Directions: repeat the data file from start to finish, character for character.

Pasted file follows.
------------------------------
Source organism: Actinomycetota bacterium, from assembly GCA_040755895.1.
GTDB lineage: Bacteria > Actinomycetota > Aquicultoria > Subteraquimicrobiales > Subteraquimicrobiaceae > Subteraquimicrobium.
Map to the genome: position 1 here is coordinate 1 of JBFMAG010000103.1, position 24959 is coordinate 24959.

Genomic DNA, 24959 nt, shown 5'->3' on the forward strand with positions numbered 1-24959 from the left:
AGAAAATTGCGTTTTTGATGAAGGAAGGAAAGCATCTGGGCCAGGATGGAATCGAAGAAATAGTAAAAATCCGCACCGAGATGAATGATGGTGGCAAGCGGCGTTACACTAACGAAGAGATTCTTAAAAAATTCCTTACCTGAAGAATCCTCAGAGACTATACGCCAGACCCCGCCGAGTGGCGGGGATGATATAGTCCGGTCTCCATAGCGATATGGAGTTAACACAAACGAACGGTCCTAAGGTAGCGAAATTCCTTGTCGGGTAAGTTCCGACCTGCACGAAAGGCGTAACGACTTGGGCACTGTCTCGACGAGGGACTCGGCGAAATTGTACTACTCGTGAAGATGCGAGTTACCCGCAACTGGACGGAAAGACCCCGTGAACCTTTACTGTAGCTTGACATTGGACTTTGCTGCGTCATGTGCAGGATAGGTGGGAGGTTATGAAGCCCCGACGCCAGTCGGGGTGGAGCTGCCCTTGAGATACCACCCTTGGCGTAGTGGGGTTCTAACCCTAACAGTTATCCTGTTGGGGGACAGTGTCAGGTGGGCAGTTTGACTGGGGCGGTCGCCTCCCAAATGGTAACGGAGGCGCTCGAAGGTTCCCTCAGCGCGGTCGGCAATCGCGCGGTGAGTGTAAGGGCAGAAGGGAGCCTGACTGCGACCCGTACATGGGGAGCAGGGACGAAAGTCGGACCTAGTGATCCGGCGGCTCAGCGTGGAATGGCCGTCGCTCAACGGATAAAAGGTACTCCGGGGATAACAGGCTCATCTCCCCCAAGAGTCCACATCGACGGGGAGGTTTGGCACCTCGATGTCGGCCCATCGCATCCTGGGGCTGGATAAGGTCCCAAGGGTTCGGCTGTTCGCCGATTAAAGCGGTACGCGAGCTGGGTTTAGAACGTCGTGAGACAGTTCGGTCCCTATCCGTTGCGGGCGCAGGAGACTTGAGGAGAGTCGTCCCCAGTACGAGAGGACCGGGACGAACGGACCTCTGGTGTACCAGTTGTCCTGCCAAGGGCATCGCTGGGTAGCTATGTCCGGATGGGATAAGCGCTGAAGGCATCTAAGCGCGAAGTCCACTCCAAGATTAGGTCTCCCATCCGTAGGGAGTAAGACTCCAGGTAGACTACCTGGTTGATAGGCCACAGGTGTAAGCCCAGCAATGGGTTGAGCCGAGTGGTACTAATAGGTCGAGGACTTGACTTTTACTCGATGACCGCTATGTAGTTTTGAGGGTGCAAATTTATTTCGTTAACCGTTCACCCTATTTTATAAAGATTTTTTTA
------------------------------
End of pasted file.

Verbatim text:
Source organism: Actinomycetota bacterium, from assembly GCA_040755895.1.
GTDB lineage: Bacteria > Actinomycetota > Aquicultoria > Subteraquimicrobiales > Subteraquimicrobiaceae > Subteraquimicrobium.
Map to the genome: position 1 here is coordinate 1 of JBFMAG010000103.1, position 24959 is coordinate 24959.

Genomic DNA, 24959 nt, shown 5'->3' on the forward strand with positions numbered 1-24959 from the left:
AGAAAATTGCGTTTTTGATGAAGGAAGGAAAGCATCTGGGCCAGGATGGAATCGAAGAAATAGTAAAAATCCGCACCGAGATGAATGATGGTGGCAAGCGGCGTTACACTAACGAAGAGATTCTTAAAAAATTCCTTACCTGAAGAATCCTCAGAGACTATACGCCAGACCCCGCCGAGTGGCGGGGATGATATAGTCCGGTCTCCATAGCGATATGGAGTTAACACAAACGAACGGTCCTAAGGTAGCGAAATTCCTTGTCGGGTAAGTTCCGACCTGCACGAAAGGCGTAACGACTTGGGCACTGTCTCGACGAGGGACTCGGCGAAATTGTACTACTCGTGAAGATGCGAGTTACCCGCAACTGGACGGAAAGACCCCGTGAACCTTTACTGTAGCTTGACATTGGACTTTGCTGCGTCATGTGCAGGATAGGTGGGAGGTTATGAAGCCCCGACGCCAGTCGGGGTGGAGCTGCCCTTGAGATACCACCCTTGGCGTAGTGGGGTTCTAACCCTAACAGTTATCCTGTTGGGGGACAGTGTCAGGTGGGCAGTTTGACTGGGGCGGTCGCCTCCCAAATGGTAACGGAGGCGCTCGAAGGTTCCCTCAGCGCGGTCGGCAATCGCGCGGTGAGTGTAAGGGCAGAAGGGAGCCTGACTGCGACCCGTACATGGGGAGCAGGGACGAAAGTCGGACCTAGTGATCCGGCGGCTCAGCGTGGAATGGCCGTCGCTCAACGGATAAAAGGTACTCCGGGGATAACAGGCTCATCTCCCCCAAGAGTCCACATCGACGGGGAGGTTTGGCACCTCGATGTCGGCCCATCGCATCCTGGGGCTGGATAAGGTCCCAAGGGTTCGGCTGTTCGCCGATTAAAGCGGTACGCGAGCTGGGTTTAGAACGTCGTGAGACAGTTCGGTCCCTATCCGTTGCGGGCGCAGGAGACTTGAGGAGAGTCGTCCCCAGTACGAGAGGACCGGGACGAACGGACCTCTGGTGTACCAGTTGTCCTGCCAAGGGCATCGCTGGGTAGCTATGTCCGGATGGGATAAGCGCTGAAGGCATCTAAGCGCGAAGTCCACTCCAAGATTAGGTCTCCCATCCGTAGGGAGTAAGACTCCAGGTAGACTACCTGGTTGATAGGCCACAGGTGTAAGCCCAGCAATGGGTTGAGCCGAGTGGTACTAATAGGTCGAGGACTTGACTTTTACTCGATGACCGCTATGTAGTTTTGAGGGTGCAAATTTATTTCGTTAACCGTTCACCCTATTTTATAAAGATTTTTTTA